I received the following email from a TechRepublic member:
I am interested to find out what other consultants would do in this circumstance:
I currently have a number of small client sites that I support in a metropolitan area. I recently ran into an issue with one of these clients not paying on time (hardly the first time I've seen this). After my second letter regarding the late payment, I received a check that was "accidentally" unsigned. On my third letter, I assessed my standard 10% fee, plus a charge of $35 for the reversed check (I didn't notice until after deposit).
Following is the response from the accountant:
It is our company's policy not to pay late fees or service charges. I looked at our history of payment, and normally we have paid your company within 30-60 days. I admit this payment went a bit beyond that, but I assure you it won't happen again. If this continues to be an issue, let me know and we can sit down with the Office Manager next time you're in the office."
While less than thrilled, this letter did accompany a check for the original amount, which I deposited. It had been my intention to chalk this up as a one-time issue unless it happened again. HERE is where my question comes in...
Today I received a frantic call from this client and headed into their office (they let their server's HDD space get down to 220MB). As I was working at, ironically, this accountant's PC, I noticed her email client was open. Now, admittedly, I should've ignored it, but I "perused" a bit, and found an email she had sent to the Office Manager, basically detailing my request for the late fee, and how I wasn't getting <expletive deleted>. The Office Manager congratulated the accountant on her response to me.
My question is:
Should I drop this client if I am going to be treated like this, or is it my own fault for being nosey? Is it better to bail now (potentially putting me in a position to have to explain myself) or wait for it to happen again so I have a valid reason?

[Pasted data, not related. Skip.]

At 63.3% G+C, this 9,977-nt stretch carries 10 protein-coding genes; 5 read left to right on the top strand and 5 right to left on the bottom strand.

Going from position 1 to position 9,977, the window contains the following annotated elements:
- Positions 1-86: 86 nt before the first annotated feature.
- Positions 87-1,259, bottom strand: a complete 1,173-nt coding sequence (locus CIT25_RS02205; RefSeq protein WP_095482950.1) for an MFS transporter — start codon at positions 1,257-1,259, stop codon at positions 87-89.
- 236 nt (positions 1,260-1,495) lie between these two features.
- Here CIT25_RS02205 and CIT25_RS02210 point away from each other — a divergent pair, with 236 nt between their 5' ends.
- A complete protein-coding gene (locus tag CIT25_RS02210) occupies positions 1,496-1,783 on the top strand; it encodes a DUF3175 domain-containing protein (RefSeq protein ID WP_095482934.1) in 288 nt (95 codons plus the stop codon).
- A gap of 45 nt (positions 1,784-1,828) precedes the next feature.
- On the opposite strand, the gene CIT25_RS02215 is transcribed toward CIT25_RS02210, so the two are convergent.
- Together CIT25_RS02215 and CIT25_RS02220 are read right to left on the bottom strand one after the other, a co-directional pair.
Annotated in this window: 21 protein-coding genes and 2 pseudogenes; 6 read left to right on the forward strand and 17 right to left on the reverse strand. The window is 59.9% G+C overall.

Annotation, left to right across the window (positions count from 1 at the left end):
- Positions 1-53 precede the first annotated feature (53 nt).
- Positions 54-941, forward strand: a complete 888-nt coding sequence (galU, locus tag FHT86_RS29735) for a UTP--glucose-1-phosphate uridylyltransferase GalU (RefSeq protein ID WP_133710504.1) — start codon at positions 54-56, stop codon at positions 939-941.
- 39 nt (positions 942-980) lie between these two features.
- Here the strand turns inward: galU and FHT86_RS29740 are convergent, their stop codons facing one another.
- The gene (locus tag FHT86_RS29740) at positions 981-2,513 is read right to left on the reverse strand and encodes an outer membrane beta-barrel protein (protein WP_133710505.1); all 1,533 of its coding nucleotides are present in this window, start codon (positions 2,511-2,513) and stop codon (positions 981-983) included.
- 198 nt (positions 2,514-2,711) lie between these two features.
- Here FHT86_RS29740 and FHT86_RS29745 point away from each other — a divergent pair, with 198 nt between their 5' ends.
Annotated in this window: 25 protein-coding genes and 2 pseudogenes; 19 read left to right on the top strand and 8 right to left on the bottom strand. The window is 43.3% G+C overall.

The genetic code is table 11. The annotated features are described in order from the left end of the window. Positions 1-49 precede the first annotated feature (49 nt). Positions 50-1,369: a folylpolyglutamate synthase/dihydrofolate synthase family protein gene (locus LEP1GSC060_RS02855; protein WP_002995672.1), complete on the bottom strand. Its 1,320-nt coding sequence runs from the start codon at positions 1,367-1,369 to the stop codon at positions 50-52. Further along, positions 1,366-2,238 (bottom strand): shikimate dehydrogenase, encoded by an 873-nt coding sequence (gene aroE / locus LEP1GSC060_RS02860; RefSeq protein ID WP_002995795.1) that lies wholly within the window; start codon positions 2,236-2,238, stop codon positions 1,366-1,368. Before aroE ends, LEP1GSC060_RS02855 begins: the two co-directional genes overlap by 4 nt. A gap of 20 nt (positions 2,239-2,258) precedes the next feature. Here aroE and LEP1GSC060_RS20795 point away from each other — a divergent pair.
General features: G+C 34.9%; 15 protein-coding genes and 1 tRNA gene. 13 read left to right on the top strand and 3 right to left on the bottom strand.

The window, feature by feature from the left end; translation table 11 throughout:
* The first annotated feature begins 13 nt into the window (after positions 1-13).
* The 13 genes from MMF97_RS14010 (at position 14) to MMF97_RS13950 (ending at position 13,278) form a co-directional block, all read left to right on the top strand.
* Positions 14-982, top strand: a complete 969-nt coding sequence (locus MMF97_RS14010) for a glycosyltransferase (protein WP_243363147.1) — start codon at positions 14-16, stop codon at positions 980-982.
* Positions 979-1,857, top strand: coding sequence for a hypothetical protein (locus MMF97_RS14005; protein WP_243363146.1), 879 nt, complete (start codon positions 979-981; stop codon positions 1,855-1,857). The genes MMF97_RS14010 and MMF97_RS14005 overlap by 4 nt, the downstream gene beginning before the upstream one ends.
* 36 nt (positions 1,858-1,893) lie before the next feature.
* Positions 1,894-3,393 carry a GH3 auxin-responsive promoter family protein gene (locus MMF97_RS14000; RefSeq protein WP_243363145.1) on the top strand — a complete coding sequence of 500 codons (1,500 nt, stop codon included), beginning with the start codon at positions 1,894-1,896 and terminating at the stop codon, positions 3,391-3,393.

It sounds like the company is either having financial difficulties or has a bean counter in command who likes to string out payables as long as possible. That's a situation in itself that needs to be dealt with swiftly.
If a client won't be up-front with me, it's a good reason for me to fire them. But is that really the case here? The accountant told him that they weren't willing to pay the late fee. In the message to her boss, she said basically the same thing, though not as politely. She didn't exactly lie to the consultant, but her tone portrayed a willingness to be helpful that differed decidedly from how she presented it to her boss.
Your options might be restricted by your contract. Hopefully, you haven't tied yourself into a certain number of hours or a certain level of availability for a long period. If you have, you might have to wait for the current contract to expire before you can institute any new terms, including none at all.
What are your thoughts about the situation?
What do you think about how our hero read the client's email? I believe that could be construed as illegal eavesdropping (though I'm no lawyer). On the other hand, the client's accountant left her email available on the same desktop on which they asked the consultant to work. Does that absolve him of liability? Did they intend for him to see it? Are they subtly trying to get rid of him?
Get weekly consulting tips in your inbox TechRepublic's IT Consultant newsletter, delivered each Monday, offers tips on how to attract customers, build your business, and increase your technical skills in order to get the job done. Automatically sign up today!
Chip Camden has been programming since 1978, and he's still not done. An independent consultant since 1991, Chip specializes in software development tools, languages, and migration to new technology. Besides writing for TechRepublic's IT Consultant blog, he also contributes to [Geeks Are Sexy] Technology News and his two personal blogs, Chip's Quips and Chip's Tips for Developers.